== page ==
- The Washington Times - Friday, June 7, 2019

The owners of an Ohio bakery who sued for libel after being targeted by student protests has won an $11 million verdict against Oberlin College.

A Lorain County jury on Friday ordered Oberlin to pay $11 million in compensatory damages to Gibson’s Bakery, a local fixture since 1885 that was beset by protests and allegations of racism after three black students were arrested for shoplifting the day after the 2016 presidential election.

“The jury saw that Oberlin College went out of their way to harm a good family and longtime business in their community for no real reason, and the jury said we aren’t going to tolerate that in our community anymore,” Owen Rarric, an attorney for the Gibsons, told Legal Insurrection.

The award, which could triple at Tuesday’s hearing on punitive damages, came as a warning to universities that encourage social justice activism as student protests spills from the campus to the local community.

“The verdict sends a strong message that colleges and universities cannot simply wind up and set loose student social justice warriors and then wash their hands of the consequences,” said Cornell Law School professor William Jacobson, who runs the conservative Legal Insurrection website.



Bakery owners said they lost business after Oberlin students held protests accusing them of discrimination. The student Senate passed a resolution claiming Gibson’s had “a long history of racial profiling,” and Dean of Students Meredith Raimondo was accused of passing out an anti-Gibson’s flier.

Students boycotted the bakery, while the college cut off and then resumed its contract for baked goods.

Oberlin argued it was not responsible for the students’ actions. Meanwhile, the three students pleaded guilty to shoplifting and aggravated trespass while issuing statements absolving the bakery of racism.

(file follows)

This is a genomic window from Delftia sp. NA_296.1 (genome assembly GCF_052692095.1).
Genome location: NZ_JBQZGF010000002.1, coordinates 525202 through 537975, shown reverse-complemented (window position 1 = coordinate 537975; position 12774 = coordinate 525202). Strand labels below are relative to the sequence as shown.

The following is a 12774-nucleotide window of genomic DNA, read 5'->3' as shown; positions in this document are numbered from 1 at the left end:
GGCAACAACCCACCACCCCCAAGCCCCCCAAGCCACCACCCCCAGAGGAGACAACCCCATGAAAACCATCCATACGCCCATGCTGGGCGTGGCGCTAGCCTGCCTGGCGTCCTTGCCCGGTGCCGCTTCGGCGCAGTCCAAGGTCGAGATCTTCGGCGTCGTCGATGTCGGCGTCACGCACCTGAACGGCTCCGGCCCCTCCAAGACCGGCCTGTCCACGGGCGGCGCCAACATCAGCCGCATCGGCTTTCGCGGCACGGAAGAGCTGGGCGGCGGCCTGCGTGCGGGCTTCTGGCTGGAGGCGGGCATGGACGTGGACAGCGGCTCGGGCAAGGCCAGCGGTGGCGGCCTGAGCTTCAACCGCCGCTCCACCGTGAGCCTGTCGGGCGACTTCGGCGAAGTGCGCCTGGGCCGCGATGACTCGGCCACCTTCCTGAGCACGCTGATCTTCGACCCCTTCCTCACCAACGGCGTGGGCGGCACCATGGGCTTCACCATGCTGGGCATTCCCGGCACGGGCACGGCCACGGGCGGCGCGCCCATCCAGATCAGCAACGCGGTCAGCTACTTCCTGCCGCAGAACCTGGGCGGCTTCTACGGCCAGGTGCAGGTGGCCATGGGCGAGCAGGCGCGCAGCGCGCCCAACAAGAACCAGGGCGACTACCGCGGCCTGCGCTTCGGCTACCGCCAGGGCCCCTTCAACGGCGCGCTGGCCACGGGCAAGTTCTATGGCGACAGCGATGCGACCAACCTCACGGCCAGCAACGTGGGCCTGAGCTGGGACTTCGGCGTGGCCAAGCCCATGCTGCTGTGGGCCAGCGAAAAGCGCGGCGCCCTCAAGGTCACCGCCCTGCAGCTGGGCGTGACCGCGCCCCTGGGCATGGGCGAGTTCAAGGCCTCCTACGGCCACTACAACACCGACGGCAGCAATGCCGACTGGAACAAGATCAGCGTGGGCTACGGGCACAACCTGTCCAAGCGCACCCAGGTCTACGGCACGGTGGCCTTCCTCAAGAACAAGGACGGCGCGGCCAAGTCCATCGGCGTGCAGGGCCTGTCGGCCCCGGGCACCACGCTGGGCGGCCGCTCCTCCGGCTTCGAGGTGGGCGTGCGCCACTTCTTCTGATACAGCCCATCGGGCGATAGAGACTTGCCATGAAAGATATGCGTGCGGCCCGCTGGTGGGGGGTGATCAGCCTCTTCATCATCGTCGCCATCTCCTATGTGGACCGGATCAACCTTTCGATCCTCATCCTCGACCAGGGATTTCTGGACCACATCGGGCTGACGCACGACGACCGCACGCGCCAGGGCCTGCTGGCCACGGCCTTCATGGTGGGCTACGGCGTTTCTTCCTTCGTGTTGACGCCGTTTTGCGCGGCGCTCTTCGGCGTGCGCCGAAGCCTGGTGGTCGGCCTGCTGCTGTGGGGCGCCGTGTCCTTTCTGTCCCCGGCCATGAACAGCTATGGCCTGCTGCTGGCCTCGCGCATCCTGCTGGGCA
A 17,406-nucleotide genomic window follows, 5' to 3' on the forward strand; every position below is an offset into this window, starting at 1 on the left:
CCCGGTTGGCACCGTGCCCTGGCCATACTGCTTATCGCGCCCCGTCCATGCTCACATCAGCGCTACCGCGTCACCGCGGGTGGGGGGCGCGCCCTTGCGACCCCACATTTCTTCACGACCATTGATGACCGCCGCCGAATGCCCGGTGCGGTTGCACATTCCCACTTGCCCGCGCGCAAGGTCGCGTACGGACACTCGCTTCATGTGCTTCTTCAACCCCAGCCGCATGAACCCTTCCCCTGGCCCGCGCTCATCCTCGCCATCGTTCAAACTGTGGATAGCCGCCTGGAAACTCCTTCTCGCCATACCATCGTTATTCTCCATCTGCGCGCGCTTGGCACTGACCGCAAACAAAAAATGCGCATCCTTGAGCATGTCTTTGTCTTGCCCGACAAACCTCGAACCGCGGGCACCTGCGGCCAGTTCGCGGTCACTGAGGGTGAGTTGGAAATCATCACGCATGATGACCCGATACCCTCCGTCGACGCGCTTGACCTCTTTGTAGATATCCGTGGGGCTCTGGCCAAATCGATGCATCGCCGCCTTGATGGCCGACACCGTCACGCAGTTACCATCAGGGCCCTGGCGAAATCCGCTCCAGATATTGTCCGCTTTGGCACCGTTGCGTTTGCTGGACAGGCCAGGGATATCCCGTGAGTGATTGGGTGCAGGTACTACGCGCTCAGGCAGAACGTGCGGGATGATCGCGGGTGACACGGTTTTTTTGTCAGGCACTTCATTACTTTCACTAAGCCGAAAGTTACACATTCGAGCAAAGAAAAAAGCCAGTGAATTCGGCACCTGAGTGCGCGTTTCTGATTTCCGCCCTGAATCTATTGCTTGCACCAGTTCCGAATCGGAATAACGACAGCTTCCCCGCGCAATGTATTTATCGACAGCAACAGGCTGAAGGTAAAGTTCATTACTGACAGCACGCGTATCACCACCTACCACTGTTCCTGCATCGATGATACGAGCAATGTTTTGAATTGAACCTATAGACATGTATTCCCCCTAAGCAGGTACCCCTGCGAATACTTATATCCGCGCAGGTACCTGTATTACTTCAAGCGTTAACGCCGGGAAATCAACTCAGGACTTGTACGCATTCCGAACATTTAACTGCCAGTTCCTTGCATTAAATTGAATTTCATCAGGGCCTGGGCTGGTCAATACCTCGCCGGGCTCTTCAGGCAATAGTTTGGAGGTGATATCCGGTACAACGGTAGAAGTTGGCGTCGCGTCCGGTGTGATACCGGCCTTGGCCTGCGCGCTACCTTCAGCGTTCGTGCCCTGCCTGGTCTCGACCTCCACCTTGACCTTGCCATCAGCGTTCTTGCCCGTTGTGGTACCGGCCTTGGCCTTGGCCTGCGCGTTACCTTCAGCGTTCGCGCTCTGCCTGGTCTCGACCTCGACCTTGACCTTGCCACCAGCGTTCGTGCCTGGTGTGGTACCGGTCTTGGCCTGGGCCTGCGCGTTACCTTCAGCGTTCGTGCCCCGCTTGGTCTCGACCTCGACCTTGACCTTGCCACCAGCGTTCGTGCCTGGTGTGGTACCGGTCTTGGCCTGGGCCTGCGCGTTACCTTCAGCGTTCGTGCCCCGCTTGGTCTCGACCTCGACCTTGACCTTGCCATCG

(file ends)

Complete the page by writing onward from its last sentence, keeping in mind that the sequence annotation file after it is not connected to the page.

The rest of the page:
In 2017, Gibson’s sued the college for libel; tortuous influence with business relationships and contracts, and intentional infliction of emotional distress, culminating in the nearly month-long trial in Elyria, Ohio.

“The students eventually pleaded guilty, but not before large protests and boycotts intended to destroy the bakery and defame the owners,” Mr. Jacobson said. “The jury appears to have accepted that Oberlin College facilitated the wrongful conduct against the bakery.”

In an email Friday to the college community, Oberlin general counsel Donica Thomas Varner said the college was “disappointed” with the verdict and would determine how to proceed.

She insisted that the college and Ms. Raimondo “worked to ensure that students’ freedom of speech was protected and that the student demonstrations were safe and lawful.”

“As we have stated, colleges cannot be held liable for the independent actions of their students,” Ms. Varner said. “Institutions of higher education are obligated to protect freedom of speech on their campuses and respect students’ decisions to peacefully exercise their First Amendment rights. Oberlin College acted in accordance with these obligations.”

Mr. Rarric disagreed.

“The College kept saying we don’t control our students,” he said. “But the jury told them we can tolerate some of this fro time to time, but not what you did this time.”

The jury’s award included $5.8 million for Allyn W. Gibson; $3 million for his son, David Gibson; and $2.3 million for Gibson Brothers.

David Gibson said afterward the trial had taken a toll on the family and called the verdict “a relief,” as shown in video posted by The Chronicle-Telegram of Elyria, Ohio.

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